Letter to the Editor: Getting a charge out of electric vehicles

Your letter writer James Webster, May 10 “A few more words on electric vehicles,” had some good points to make about electric vehicles and charging. Yes, it is great that there are more and more public chargers, either fast or very fast. Most of them provide free electricity, like at retail shopping malls. Beat that with your gasoline car.

But the most frequent way that we electric vehicle (EV) owners use to charge up is at home. At our home, we used a simple electric extension cord to charge up our car’s battery overnight. Others use a standard plug at work, if the boss says OK, as is often the case, as every EV owners offers to pay for the electricity.

My friend, Dan, charges up overnight with a standard 120 volt (lamp socket) plug at this home, drives 40 miles to work in Dover, plugs in at work, gets a full charge on the 120 volt plug. Eight hours later, his 40-miles range Volt, battery and gasoline plug in hybrid, is full. So he gets to work and back all on electricity and hardly ever uses his gasoline engine, or gasoline.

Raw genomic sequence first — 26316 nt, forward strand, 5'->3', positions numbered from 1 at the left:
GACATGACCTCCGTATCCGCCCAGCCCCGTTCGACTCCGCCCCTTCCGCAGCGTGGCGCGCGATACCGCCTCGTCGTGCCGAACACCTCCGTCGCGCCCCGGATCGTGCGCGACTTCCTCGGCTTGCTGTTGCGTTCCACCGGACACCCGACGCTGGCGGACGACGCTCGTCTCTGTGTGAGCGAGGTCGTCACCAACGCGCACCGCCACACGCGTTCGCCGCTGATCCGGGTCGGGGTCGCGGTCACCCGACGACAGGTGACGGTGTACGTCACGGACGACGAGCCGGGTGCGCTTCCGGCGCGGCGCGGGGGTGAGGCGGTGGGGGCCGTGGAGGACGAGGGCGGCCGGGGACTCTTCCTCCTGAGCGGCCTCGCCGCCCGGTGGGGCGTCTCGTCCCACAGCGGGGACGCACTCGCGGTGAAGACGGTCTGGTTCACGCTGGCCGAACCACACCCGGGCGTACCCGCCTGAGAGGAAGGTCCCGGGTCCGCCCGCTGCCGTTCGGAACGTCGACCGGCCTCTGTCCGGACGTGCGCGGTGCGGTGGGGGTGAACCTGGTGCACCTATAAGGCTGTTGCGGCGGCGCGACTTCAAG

Since electricity is cheap, about one-third to one-fourth the cost of gasoline, mile for mile, his charge at work costs only $1. That’s $20 per month to commute to work. Terrific! And I can drive from Rehoboth Beach to Wilmington and back without ever stopping to charge up, since I have a 250-mile range on my EV. Most people don’t need public charging stations unless they are going a really long distance. Most driving is within 30 to 40 miles of your home. So, charge at home, and, if you have solar panels on the roof of your house, as I do, you can be “running on sunshine”.

Mr. Webster is correct that EV owners don’t just buy or lease EVs for the cost savings. They do so because these are cars of the future, here now. Our kids will be proud of us for not polluting the Earth with oil spills in the oceans, smog and climate changing gases that threaten our health and our sea level rise. EVs also keep our money out of the oily hands of dictatorial countries that sell us and other nations’ oil.

Charlie Garlow
Rehoboth Beach

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